The Battle

Confederate Trenches During May 14-15, 1864, the first major battle of the Atlanta Campaign was fought around the tiny village of Resaca, Georgia. Gen. Joseph E. Johnston's Confederate army of 55,000 soldiers had fallen back from Dalton and had occupied the strong defensive fortifications around the town. In hot pursuit and now directly facing them across the breastworks was the 110,000 strong Federal army under the command of Gen. William Tecumseh Sherman. For two days, unrelenting attacks and counter-attacks took place all along the length of the lines, with neither side gaining an advantage.

Gen. Sherman, finally sensing the futility of the frontal attack, quietly sent part of his army south around the flank of the Confederate line in an attempt to cut the Confederates off from their railroad supply line. Gen. Johnston, seeing the Federal army outflanking him, was forced to abandon his stronghold and the Confederate army slipped away unseen during the night across the Oostanaula River. When the Federal forces advanced the following morning, they found the earthworks empty. The Battle of Resaca had ended. During the fierce fighting that took place here, more soldiers were engaged in battle than at either the Battle of Chickamauga or the Battle of Kennesaw Mountain. When the thunder ceased and the smoke finally cleared, more than 11,000 known casualties from both armies lay on the fields of Georgia.

The Reenactment

The Battle of Resaca Reenactment is hosted each year by the many volunteers of the Georgia Division Reenactors Association, one of the nation's oldest and most respected Civil War reenacting organizations. A portion of the proceeds will go towards the Resaca Battlefield area preservation efforts, while the balance will go towards funding next year's event. Please see our Sponsors page for a list of the organizations and businesses that have helped make this event possible.

Confederate Battery The reenactment will again be held on the historic Chitwood Farm, a 650 acre section of the original battlefield, which in itself is a rare privilege. This farm hosted some of the heaviest fighting during the conflict. Two Federal soldiers were awarded the Medal of Honor for the capture of the Van den Corput's four gun Confederate battery, whose earthworks are still preserved and intact after 150 years. Also evident within the property are the original Federal and Confederate entrenchments and the 1864 Western & Atlantic Railroad line located close to the present day camps and fields of battle.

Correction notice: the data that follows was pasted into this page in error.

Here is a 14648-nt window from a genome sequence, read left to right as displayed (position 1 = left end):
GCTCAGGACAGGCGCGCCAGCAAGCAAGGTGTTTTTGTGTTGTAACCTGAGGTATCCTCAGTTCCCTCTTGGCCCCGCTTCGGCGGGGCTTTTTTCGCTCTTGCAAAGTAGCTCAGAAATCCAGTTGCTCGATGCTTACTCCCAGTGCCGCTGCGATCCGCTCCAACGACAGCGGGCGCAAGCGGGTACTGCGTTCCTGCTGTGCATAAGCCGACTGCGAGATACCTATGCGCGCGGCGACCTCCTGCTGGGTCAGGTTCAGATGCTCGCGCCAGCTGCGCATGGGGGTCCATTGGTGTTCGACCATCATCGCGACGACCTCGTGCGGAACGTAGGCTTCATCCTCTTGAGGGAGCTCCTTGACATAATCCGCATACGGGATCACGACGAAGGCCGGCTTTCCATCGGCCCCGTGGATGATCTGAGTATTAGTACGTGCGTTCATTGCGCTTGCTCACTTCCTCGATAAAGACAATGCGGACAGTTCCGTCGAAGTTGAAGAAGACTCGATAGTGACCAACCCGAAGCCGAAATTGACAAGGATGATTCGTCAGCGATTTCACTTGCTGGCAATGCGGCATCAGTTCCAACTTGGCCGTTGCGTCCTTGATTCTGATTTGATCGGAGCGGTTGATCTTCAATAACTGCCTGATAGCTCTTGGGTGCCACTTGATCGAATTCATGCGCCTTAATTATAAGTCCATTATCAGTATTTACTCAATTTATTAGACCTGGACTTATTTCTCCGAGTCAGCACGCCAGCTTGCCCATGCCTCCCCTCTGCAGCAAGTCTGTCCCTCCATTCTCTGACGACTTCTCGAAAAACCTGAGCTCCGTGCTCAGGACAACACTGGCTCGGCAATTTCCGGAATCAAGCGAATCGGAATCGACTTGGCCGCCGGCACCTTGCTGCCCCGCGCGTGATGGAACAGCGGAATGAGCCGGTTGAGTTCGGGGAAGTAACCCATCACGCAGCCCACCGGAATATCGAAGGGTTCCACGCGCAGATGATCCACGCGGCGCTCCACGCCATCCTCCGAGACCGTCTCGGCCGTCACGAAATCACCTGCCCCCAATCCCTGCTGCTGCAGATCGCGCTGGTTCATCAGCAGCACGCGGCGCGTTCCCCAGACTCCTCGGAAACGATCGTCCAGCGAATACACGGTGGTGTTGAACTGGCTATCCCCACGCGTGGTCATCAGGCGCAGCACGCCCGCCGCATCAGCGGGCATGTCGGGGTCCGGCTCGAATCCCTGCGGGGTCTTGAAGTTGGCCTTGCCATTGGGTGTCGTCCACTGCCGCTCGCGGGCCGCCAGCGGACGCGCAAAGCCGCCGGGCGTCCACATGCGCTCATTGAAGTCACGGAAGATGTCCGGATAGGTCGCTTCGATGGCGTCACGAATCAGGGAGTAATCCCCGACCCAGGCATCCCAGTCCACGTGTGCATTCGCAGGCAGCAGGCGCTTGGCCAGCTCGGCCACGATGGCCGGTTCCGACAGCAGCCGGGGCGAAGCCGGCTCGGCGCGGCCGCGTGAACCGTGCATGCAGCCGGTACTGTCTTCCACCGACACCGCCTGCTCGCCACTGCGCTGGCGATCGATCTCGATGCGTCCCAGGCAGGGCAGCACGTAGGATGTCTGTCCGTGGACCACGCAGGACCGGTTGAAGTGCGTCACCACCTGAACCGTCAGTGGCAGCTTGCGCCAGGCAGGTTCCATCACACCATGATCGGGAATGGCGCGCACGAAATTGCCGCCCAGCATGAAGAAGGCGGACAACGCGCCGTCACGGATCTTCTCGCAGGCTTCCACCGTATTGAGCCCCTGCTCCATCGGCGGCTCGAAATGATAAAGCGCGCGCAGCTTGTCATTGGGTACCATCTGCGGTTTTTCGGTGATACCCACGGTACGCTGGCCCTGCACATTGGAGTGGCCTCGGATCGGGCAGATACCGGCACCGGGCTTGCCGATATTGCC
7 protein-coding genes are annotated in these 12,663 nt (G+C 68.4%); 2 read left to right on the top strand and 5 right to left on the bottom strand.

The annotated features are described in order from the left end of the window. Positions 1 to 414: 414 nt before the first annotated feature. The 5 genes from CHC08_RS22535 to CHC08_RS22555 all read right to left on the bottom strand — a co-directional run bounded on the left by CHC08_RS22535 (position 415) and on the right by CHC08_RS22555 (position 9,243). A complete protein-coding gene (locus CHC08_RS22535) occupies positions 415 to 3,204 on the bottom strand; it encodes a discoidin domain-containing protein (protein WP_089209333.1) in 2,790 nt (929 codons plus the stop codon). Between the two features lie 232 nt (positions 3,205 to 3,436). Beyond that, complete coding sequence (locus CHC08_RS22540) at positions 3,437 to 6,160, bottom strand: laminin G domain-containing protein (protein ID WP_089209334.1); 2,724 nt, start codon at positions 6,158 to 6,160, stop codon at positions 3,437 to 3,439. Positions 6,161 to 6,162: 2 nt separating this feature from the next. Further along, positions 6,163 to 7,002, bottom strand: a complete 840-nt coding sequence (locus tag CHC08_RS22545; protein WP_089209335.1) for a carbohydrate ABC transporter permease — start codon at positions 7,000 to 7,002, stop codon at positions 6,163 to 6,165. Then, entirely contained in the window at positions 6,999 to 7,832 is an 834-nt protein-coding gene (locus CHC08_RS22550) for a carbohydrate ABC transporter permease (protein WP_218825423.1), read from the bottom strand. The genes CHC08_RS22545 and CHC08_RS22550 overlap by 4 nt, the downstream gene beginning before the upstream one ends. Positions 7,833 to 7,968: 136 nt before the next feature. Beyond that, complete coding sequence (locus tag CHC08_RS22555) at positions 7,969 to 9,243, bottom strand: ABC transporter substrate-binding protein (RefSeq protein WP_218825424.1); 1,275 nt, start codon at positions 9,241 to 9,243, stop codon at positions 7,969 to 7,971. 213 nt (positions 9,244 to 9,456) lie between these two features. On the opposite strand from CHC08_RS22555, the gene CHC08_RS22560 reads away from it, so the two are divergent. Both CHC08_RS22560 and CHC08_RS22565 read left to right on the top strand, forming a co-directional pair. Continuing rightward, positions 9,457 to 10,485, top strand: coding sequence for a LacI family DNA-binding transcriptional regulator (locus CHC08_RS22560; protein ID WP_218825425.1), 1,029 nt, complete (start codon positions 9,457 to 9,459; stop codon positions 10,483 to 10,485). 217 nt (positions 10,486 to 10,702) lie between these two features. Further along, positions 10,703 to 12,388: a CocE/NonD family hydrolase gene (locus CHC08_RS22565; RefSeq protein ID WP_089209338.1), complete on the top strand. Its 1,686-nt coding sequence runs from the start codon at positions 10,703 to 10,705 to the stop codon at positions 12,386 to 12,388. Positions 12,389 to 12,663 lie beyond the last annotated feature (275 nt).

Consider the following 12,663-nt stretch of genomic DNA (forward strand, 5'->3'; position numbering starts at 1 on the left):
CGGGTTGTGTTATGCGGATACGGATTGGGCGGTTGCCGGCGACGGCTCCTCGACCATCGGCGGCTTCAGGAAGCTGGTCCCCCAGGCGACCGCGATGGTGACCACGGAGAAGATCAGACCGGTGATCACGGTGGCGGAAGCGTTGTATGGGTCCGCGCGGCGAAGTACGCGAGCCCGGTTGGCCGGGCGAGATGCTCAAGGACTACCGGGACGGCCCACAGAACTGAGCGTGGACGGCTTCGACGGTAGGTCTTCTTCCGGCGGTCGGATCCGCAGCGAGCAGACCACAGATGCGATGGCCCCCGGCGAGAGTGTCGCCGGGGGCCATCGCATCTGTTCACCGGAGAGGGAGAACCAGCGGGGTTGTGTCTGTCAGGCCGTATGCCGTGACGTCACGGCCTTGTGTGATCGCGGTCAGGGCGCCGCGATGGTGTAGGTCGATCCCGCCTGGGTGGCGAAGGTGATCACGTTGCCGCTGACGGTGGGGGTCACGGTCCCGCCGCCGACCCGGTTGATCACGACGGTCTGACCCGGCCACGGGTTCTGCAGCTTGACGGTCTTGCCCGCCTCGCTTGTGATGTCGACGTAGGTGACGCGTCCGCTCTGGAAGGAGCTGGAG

As most participants are aware, many major improvements have been made during the past several events and our staff and volunteers are working to provide another quality event for Resaca. Again this year, scenarios are being planned from the research of William R. Scaife, a noted historian and author of Campaign for Atlanta. Both Saturday and Sunday's battles will be held on the same field but with a different scenario - and maybe a surprise or two. Since 1999, the Battle of Resaca Reenactment has become famous for its aggressive battles and surprise tacticals. Extensive recreations of breastworks and Van den Corput's redoubt also await your visit.

Confederate Cavalry Both the Federal and Confederate camps are located in much more reenactor-friendly sites within easy reach of the sutlers, vendors, & reenactor parking. Both encampments will be located close to the respective 1864 lines of battle. Firewood, bedding straw, and horse hay will be provided. For campaign-style reenactors, camping will be permitted in or near the breastworks, but all amenities will have to be secured from the main static camp areas.

Various civilian activities will be conducted during the event. On Saturday morning, all reenactors are encouraged to attend the Memorial Service at the Resaca Confederate Cemetery located at the south end of the farm. The cemetery is the final resting place of 450 soldiers and is one of the first two such Confederate Cemeteries established in our nation. Later Saturday evening, a period social and dance will be held for all reenactors, with period music.

On Sunday morning, a non-denominational church service will be conducted on-site at the Social Fly for all reenactors.

Confederate Attack There will be more convenient and plentiful parking for both reenactors and spectators. Also, period sutlers, authentic civilian and refugee camps, and modern concessions will be available.

As many have witnessed during the past several years, this is not just another reenactment. The Battle of Resaca Reenactment is put on for reenactors by reenactors, and for the enjoyment of the public in order for everyone to have an experience to remember. Come and relive this part of our history. Camp, fellowship, and fight on the very same historic ground as those brave soldiers did nearly 150 years ago.

The Battle of Resaca Reenactment will be held rain or shine. The battles may be delayed until severe weather moves out of the area, but they will not be canceled.

The GDRA staff would like to thank all of the many volunteers who have donated their time and effort in making this event possible, the families who allow us the use of their historic property, all of the many community sponsors, the sutlers and vendors who come and participate each year, the Civil Air Patrol for helping us out tremendously, the local emergency fire and medical services, all of the many spectators who come to watch the event, and most importantly, all of the reenactors who travel from all over the country and donate their time and expertise to make this event possible. Thank you!

Battle of Resaca Reenactment
Battle of Resaca
Reenactment, Inc.
P.O. Box 919
Resaca, Georgia 30735-0919

Hosted annually by the many volunteers of the GDRA and
BOR, Inc.

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Georgia Division Reenactors Association
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